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Agiliteve

Western New York | Member Since 2009

40
HELPFUL VOTES
  • 5 reviews
  • 6 ratings
  • 397 titles in library
  • 14 purchased in 2014
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  • Invisible Murder: A Nina Borg Mystery, Book 2

    • UNABRIDGED (11 hrs and 23 mins)
    • By Lene Kaaberbøl, Agnete Friis, Tara Chace (translator)
    • Narrated By Katherine Kellgren
    Overall
    (73)
    Performance
    (61)
    Story
    (60)

    In this feverishly anticipated follow-up to 2011’s critically acclaimed The Boy in the Suitcase, Danish Red Cross nurse Nina Borg doesn’t realize she is putting life and family on the line when she tries to treat a group of sick Hungarian gypsies who are living illegally in a Copenhagen garage. Nina has unwittingly thrown herself into a deadly nest of the unscrupulous and the desperate, and what is at stake is much more terrifying than anyone had realized.

    Avid Reader and Listener says: "Lots of thrills!"
    "Clever story, sloppy production, not a fave"
    Overall
    Performance
    Story

    Kaaberbol and Friis are very adept at weaving together the stories of multiple characters and points of view into a story with good forward momentum. I have to say, though, that I find the principal character in this book and the last, Nina Borg, to be fairly unappealing and not at all an individual I can identify with or root for.

    The audiobook is sorely in need of editing. The narrator will re-read a section more than once, occasionally interjecting "Oh! He's supposed to be Hungarian!" or something like that. I'm also not fond of her transition from reading to overacting in tense plot moments.

    All in all, although the plot is good, I would find it hard to recommend this overall.

    2 of 2 people found this review helpful
  • The Brutal Telling: A Three Pines Mystery

    • UNABRIDGED (13 hrs and 12 mins)
    • By Louise Penny
    • Narrated By Ralph Cosham
    • Whispersync for Voice-ready
    Overall
    (1434)
    Performance
    (996)
    Story
    (994)

    As autumn descends upon Three Pines, a stranger is found murdered in the village bistro and antiques store at the center of town. No one admits to knowing the murdered man, but as secrets are revealed, chaos begins to close in on the beloved bistro owner, Olivier. What past did he leave behind, and why has he buried himself in this tiny village?

    Marie says: "Satisfying but sad"
    "Perhaps the best Gamache/Three Pines Mystery"
    Overall
    Performance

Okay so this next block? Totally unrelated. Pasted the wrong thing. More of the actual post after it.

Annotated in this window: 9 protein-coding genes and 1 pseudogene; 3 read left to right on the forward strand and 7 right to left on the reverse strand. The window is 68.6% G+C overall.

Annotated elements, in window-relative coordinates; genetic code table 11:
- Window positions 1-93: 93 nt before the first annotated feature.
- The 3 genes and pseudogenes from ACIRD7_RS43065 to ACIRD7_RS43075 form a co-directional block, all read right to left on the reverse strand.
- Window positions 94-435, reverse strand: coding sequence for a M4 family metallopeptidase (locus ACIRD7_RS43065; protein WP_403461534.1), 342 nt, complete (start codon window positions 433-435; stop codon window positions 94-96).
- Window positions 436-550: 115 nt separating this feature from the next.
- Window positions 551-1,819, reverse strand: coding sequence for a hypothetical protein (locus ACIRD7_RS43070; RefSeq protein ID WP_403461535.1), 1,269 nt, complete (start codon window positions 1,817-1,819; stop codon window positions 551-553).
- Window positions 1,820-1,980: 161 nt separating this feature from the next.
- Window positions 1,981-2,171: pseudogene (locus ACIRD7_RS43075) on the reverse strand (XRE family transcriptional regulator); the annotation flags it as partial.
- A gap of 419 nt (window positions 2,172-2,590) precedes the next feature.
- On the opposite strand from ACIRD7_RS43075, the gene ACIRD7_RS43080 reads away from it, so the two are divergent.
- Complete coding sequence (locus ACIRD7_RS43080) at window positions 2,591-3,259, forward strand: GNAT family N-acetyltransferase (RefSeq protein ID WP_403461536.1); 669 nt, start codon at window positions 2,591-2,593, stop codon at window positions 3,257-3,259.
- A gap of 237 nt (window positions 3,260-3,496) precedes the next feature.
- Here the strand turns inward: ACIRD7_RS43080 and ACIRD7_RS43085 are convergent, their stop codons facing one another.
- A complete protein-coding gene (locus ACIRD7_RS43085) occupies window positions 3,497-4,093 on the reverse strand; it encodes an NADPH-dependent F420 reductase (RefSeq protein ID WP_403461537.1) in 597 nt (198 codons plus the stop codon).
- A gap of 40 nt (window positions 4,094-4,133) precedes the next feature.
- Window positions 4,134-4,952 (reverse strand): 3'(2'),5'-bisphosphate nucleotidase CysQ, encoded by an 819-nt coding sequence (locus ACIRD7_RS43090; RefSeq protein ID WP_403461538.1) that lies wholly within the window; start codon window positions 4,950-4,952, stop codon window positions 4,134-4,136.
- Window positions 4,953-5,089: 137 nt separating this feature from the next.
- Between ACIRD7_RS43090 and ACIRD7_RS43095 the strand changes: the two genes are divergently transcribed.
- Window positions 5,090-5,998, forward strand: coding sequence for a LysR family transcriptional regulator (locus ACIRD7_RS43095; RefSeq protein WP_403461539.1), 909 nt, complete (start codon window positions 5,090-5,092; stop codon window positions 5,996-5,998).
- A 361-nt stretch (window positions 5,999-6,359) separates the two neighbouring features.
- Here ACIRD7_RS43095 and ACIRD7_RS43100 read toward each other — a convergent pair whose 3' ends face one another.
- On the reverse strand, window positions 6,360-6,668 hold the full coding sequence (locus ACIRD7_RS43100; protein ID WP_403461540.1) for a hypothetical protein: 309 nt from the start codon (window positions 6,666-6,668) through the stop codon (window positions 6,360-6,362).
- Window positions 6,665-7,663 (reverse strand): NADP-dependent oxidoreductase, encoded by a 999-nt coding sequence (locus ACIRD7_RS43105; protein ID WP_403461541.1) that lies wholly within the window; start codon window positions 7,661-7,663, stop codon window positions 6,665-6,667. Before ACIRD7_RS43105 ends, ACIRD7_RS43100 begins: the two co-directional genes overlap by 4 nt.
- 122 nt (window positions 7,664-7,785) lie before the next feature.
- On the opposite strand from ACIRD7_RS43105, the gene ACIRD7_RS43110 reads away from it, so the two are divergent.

Story

    I started reading this series with The Beautiful Mystery, which is actually the eighth (and at the time I'm writing the most recent) of the books. After finishing it, I immediately turned to the first book in the series and was a bit disappointed to find that an element of the ominous tone that hung over Beautiful Mystery was in Still Life as well, and that it continued into A Fatal Grace. A loved the plots and the richly developed characters but felt a bit uneasy about that backstory that haunted Gamache.

    It was enjoyable to learn more about the principal residents of Three Pines in the next two books, which also had satisfying plots. But with The Brutal Telling Penny has given us her most complex psychological tale of the first five, existing on its own with no intrusions from Gamache's past hovering in the background. Not as disturbing as a Ruth Rendell psychological thriller, thankfully, but a thoughtful exploration of how human failings can intrude on even the most idyllic circumstances.

    Ralph Cosham's narration has been pitch perfect in all these books and I look forward to the rest. I harbor the suspicion, however, that The Brutal Telling may remain my favorite.

    0 of 0 people found this review helpful
  • Before the Frost: A Kurt and Linda Wallander Novel

    • UNABRIDGED (13 hrs and 59 mins)
    • By Henning Mankell
    • Narrated By Cassandra Campbell
    • Whispersync for Voice-ready
    Overall
    (207)
    Performance
    (110)
    Story
    (107)

    Just graduated from the police academy, Linda Wallander returns to Skane to join the police force, and she already shows all the hallmarks of her father - the maverick approach, the flaring temper. Before she even starts work she becomes embroiled in the case of her childhood friend, Anna, who has inexplicably disappeared.

    Anthony says: "Worst Narration Style EVER"
    "Successful transition to Linda Wallendar POV"
    Overall
    Performance
    Story
    Who was your favorite character and why?

    Although we've met Linda Wallendar in previous books in this series, she comes fully to life in this volume. Mankell shifts easily to writing from her point of view, and shows us a character who shares many personality traits with her father, but is still uniquely her own.